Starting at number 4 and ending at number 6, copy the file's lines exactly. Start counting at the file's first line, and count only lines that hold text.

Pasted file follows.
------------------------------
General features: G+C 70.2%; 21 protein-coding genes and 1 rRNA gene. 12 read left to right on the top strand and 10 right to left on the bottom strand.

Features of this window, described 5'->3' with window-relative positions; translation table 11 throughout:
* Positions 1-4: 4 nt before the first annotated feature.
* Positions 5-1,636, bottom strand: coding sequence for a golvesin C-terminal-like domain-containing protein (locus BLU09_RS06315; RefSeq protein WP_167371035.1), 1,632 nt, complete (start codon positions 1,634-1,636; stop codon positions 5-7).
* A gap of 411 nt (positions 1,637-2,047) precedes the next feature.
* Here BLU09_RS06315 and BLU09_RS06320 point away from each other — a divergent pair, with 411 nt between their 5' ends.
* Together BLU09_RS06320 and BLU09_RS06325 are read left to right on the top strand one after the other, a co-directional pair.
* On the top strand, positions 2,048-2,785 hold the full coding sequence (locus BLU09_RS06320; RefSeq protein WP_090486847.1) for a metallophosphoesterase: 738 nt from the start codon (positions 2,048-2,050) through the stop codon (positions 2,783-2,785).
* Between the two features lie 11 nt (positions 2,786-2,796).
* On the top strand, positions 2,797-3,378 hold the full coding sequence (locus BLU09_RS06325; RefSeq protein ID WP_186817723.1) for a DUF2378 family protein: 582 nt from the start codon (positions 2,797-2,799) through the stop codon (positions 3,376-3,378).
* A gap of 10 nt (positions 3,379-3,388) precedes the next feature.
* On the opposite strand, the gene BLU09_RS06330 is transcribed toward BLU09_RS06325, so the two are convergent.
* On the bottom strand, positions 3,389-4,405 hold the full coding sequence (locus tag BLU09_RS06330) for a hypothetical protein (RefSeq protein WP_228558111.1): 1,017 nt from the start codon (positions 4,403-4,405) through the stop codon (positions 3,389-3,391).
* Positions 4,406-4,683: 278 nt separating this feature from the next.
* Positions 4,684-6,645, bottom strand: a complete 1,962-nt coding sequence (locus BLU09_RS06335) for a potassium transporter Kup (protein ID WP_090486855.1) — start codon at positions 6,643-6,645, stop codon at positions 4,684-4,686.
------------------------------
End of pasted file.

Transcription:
* Positions 5-1,636, bottom strand: coding sequence for a golvesin C-terminal-like domain-containing protein (locus BLU09_RS06315; RefSeq protein WP_167371035.1), 1,632 nt, complete (start codon positions 1,634-1,636; stop codon positions 5-7).
* A gap of 411 nt (positions 1,637-2,047) precedes the next feature.
* Here BLU09_RS06315 and BLU09_RS06320 point away from each other — a divergent pair, with 411 nt between their 5' ends.